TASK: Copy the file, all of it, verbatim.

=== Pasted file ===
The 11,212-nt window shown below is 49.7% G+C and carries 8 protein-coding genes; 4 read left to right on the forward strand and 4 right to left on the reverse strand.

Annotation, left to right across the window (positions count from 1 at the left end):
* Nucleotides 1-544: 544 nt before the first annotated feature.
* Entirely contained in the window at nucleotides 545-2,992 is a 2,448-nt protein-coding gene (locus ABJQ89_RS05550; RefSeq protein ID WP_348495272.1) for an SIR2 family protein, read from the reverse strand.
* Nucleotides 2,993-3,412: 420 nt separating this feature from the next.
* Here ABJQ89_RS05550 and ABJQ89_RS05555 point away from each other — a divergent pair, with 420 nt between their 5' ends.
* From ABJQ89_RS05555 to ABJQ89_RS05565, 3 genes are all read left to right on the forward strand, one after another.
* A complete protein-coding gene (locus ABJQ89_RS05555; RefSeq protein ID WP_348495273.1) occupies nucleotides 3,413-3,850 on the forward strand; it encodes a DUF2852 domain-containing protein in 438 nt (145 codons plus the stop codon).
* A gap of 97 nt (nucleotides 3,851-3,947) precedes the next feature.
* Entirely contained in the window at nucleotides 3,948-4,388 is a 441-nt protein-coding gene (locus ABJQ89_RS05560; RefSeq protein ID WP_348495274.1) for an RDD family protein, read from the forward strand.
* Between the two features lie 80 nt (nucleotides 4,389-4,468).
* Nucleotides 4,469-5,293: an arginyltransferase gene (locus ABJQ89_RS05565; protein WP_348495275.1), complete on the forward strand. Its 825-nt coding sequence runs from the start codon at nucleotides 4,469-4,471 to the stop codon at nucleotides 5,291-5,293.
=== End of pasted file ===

The 11,212-nt window shown below is 49.7% G+C and carries 8 protein-coding genes; 4 read left to right on the forward strand and 4 right to left on the reverse strand.

Annotation, left to right across the window (positions count from 1 at the left end):
* Nucleotides 1-544: 544 nt before the first annotated feature.
* Entirely contained in the window at nucleotides 545-2,992 is a 2,448-nt protein-coding gene (locus ABJQ89_RS05550; RefSeq protein ID WP_348495272.1) for an SIR2 family protein, read from the reverse strand.
* Nucleotides 2,993-3,412: 420 nt separating this feature from the next.
* Here ABJQ89_RS05550 and ABJQ89_RS05555 point away from each other — a divergent pair, with 420 nt between their 5' ends.
* From ABJQ89_RS05555 to ABJQ89_RS05565, 3 genes are all read left to right on the forward strand, one after another.
* A complete protein-coding gene (locus ABJQ89_RS05555; RefSeq protein ID WP_348495273.1) occupies nucleotides 3,413-3,850 on the forward strand; it encodes a DUF2852 domain-containing protein in 438 nt (145 codons plus the stop codon).
* A gap of 97 nt (nucleotides 3,851-3,947) precedes the next feature.
* Entirely contained in the window at nucleotides 3,948-4,388 is a 441-nt protein-coding gene (locus ABJQ89_RS05560; RefSeq protein ID WP_348495274.1) for an RDD family protein, read from the forward strand.
* Between the two features lie 80 nt (nucleotides 4,389-4,468).
* Nucleotides 4,469-5,293: an arginyltransferase gene (locus ABJQ89_RS05565; protein WP_348495275.1), complete on the forward strand. Its 825-nt coding sequence runs from the start codon at nucleotides 4,469-4,471 to the stop codon at nucleotides 5,291-5,293.